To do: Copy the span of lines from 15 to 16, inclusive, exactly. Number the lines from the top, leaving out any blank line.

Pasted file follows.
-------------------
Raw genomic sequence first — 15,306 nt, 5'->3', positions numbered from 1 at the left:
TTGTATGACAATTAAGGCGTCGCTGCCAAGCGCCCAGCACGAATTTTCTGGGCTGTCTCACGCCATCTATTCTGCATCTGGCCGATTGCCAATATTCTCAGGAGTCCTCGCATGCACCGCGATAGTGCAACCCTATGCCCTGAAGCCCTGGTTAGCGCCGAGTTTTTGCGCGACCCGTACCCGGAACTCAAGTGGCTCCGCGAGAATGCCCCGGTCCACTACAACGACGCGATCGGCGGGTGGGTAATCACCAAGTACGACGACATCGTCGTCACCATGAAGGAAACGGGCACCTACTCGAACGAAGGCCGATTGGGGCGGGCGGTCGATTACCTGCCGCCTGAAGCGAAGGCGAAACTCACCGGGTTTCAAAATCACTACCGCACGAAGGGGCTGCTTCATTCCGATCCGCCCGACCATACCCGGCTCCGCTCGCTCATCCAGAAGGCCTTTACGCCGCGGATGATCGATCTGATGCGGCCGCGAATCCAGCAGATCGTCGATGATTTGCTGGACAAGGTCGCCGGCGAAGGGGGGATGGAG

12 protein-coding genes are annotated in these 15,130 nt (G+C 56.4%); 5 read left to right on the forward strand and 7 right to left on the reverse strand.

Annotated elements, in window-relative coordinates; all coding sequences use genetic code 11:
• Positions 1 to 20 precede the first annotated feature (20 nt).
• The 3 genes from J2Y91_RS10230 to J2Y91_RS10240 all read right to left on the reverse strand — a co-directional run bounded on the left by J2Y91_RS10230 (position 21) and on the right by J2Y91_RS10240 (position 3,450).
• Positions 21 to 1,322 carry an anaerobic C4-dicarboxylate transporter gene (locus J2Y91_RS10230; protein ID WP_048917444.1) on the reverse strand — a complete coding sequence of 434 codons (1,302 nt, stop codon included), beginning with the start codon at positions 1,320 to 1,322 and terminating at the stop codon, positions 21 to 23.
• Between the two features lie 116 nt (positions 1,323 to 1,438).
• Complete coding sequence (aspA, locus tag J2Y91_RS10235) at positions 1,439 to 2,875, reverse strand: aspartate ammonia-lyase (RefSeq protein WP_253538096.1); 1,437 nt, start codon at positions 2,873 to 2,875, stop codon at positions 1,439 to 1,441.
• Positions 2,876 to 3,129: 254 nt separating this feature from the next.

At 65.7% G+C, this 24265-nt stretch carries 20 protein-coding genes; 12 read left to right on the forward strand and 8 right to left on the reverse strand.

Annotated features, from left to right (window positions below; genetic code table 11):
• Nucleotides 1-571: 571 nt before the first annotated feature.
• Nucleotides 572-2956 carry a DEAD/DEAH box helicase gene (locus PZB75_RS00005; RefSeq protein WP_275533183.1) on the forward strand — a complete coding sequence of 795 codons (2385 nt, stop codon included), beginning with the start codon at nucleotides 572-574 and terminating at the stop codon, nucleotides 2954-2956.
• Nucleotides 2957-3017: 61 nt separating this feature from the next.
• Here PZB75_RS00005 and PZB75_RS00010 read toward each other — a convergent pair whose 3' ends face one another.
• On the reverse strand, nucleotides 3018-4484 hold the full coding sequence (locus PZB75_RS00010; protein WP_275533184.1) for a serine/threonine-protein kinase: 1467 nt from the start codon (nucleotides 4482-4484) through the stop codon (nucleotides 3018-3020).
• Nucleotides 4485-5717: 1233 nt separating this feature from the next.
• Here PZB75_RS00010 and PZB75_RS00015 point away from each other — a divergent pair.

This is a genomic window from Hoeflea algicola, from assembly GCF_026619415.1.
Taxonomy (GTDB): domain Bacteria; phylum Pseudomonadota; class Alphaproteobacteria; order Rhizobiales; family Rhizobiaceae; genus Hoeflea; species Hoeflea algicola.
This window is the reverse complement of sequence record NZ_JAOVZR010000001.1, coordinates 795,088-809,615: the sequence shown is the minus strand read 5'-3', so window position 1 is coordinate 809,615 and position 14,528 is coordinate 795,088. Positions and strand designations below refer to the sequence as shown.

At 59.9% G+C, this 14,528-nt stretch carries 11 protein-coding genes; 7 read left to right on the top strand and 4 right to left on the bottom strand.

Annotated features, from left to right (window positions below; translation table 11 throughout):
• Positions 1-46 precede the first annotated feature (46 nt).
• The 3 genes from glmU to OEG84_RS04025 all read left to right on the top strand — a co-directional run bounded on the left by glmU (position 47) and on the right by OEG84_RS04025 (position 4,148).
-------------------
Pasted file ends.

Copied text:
• Nucleotides 2957-3017: 61 nt separating this feature from the next.
• Here PZB75_RS00005 and PZB75_RS00010 read toward each other — a convergent pair whose 3' ends face one another.